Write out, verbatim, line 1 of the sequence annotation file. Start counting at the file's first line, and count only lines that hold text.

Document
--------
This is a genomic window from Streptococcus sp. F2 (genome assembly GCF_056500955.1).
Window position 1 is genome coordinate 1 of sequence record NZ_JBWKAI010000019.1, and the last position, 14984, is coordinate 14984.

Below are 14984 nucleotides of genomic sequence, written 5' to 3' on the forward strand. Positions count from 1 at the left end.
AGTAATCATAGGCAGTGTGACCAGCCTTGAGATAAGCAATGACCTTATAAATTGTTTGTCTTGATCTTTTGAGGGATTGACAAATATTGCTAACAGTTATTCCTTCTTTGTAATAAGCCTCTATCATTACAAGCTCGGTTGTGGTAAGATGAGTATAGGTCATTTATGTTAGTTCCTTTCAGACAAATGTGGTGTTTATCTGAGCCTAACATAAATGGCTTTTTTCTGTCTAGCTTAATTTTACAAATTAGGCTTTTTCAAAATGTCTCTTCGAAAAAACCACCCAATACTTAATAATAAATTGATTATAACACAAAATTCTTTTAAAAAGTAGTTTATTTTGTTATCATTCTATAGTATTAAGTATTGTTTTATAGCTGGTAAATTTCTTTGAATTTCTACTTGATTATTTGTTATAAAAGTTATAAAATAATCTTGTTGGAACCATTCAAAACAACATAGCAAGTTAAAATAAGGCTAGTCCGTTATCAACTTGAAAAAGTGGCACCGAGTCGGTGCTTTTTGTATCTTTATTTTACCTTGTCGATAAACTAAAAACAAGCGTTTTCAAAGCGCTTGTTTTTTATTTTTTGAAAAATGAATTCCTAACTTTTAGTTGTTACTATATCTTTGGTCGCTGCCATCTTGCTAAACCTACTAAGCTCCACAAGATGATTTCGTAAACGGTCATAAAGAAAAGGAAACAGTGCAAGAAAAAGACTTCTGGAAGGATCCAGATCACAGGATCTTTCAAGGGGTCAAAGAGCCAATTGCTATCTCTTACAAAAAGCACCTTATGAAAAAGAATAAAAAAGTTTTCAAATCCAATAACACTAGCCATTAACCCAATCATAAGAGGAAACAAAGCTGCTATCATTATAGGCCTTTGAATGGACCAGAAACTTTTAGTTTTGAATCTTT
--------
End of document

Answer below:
This is a genomic window from Streptococcus sp. F2 (genome assembly GCF_056500955.1).